In many manufacturing industries, variability in raw materials can lead to unexpected and undesirable changes in the final products. In regulated industries such as pharmaceuticals, this is especially problematic due to the need to maintain carefully controlled processes that stay within approved regulatory parameters for drug development and production. Embracing a total company-wide digital transformation enabled Amgen to align data across multiple systems to not only control, but also predict unacceptable deviations in time to make necessary adjustments. Read on to find out how they used data analytics to implement real-time process control.
Several trends in the food and beverage industry are leading to challenges for manufacturers that can be best addressed with data analytics. With growing digitalization, more companies have access to the kinds of data that can transform their processes to meet the latest consumer demands as well as to shorten time to market, reduce costs, and shrink health and safety risks.
In the last few years, many pharmaceutical companies have started investing in continuous production, and some have already succeeded in filing new pharmaceuticals using a continuous flow manufacturing process. This article summarizes a study at GlaxoSmithKline, GSK, where real-time multivariate monitoring added value to the development of a continuous production process of an active pharmaceutical ingredient (API).
The pharmaceutical industry, including R&D, manufacturing and also product sales and use, creates a lot of data. The question is, what can we do to understand our data better, get more out of it, and unlock its potential in the most rational way possible to get to the knowledge we need? And how can we gain control over our research, or the processes needed to generate a stable, reliable product that consistently meets regulatory requirements? The answer is Multivariate Data Analysis.
In agrochemical, pharmaceutical and other industries that manufacture complex chemicals, finding ways to reduce waste and improve inefficiencies often hinges on selecting the right chemical compounds. Data analytics can help manufacturers find alternative compounds that meet complex requirements, decrease raw material usage or enable more cost-effective, sustainable processes.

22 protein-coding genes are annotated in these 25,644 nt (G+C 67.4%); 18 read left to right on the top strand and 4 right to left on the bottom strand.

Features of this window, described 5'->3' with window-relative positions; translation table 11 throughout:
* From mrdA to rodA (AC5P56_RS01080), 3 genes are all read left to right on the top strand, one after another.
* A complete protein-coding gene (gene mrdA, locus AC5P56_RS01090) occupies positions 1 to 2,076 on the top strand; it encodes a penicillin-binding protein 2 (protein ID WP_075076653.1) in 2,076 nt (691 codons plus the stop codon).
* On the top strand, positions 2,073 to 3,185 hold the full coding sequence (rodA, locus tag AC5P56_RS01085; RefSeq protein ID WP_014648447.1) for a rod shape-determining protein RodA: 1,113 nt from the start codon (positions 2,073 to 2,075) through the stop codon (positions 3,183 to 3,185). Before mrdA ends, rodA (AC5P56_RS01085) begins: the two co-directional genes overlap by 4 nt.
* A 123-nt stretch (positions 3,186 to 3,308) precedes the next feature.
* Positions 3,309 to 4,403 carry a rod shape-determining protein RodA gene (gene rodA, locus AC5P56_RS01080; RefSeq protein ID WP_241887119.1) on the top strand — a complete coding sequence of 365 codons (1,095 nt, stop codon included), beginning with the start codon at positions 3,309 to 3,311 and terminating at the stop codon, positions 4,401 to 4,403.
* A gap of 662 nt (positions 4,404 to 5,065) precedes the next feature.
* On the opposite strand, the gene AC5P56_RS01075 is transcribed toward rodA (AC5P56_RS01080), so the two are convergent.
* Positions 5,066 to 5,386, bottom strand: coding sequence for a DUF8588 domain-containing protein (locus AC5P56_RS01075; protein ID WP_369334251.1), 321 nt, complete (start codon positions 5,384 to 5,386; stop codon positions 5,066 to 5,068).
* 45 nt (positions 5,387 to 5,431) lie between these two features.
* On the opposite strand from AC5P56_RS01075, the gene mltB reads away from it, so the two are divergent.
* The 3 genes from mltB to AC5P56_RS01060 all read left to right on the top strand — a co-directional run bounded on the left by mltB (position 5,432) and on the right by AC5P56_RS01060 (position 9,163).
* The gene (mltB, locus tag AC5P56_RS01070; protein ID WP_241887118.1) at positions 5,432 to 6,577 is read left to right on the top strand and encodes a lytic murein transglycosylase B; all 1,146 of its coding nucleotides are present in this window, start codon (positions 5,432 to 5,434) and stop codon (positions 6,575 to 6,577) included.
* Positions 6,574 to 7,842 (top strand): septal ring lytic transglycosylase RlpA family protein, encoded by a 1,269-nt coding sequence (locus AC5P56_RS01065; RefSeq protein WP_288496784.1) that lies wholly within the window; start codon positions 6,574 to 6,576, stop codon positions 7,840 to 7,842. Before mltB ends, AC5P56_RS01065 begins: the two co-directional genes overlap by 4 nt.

A challenge for the regenerative medicine industry is to develop cell culture processes that can be scaled up for high volume production. Finding a better way to scale up commonly used research cells like HEK293T (used for protein expression and the production of recombinant retroviruses or lentiviral vectors) would be beneficial for biologists in many fields of medicine. Dr. Franziska Bollmann, virus scientist at Sartorius Stedim Biotech in Germany, recently conducted two experiments to find out if micro bioreactor systems can help facilitate the transition from the traditional shake flask process to a more improved method optimizing process control.
The 2019 Umetrics User Meeting drew more than 102 engineers, operations managers, process experts, researchers, and data scientists in industries ranging from biopharma to food and beverage to chemicals who gathered to share ideas and insights into new methods for streamlining their processes, reducing waste and cost of goods sold.
The potential for Artificial Intelligence (AI) is enormous and the applications seemingly unlimited. One subset of AI, deep learning, offers the promise of efficiently solving a large range of challenges involving unstructured data by harnessing neural networks to save time and money, and even perform seemingly impossible tasks.
Deep learning has revolutionized the fields of artificial intelligence, computer vision, speech recognition, and more in recent years. Deep learning can draw information from unstructured data such as images or text in a way that was unthinkable a decade ago. In industries like Pharma and Biopharma, deep learning can help all the way from understanding how cells work using live cell imaging to monitoring manufacturing using audio.
Whether it’s fake olive oil, coffee bulked up with husks and twigs, or honey tainted with antibiotics, food fraud is a growing problem worldwide. The Australian research organization CSIRO states that the economic damage alone from food fraud has reached $35 billion (in US dollars) in 2018. The underlying cause is nearly always financial gain and economic pressures to save money by using inferior (or mislabeled) products. Predictive analytics is one tool manufacturers are using to combat food fraud.
SIMCA 16 offers improved ribbons, tours, wizards, data merging, multiblock analysis and more.
SIMCA is a multivariate data analytics tool that helps users make sense of complex data by transforming numbers and statistics into visual information for easy interpretation and understanding. Across many industries ranging from pharmaceuticals and chemicals to food and beverage manufacturers to academia, SIMCA helps production managers and researchers a like make better decisions in order to take action quickly and with confidence.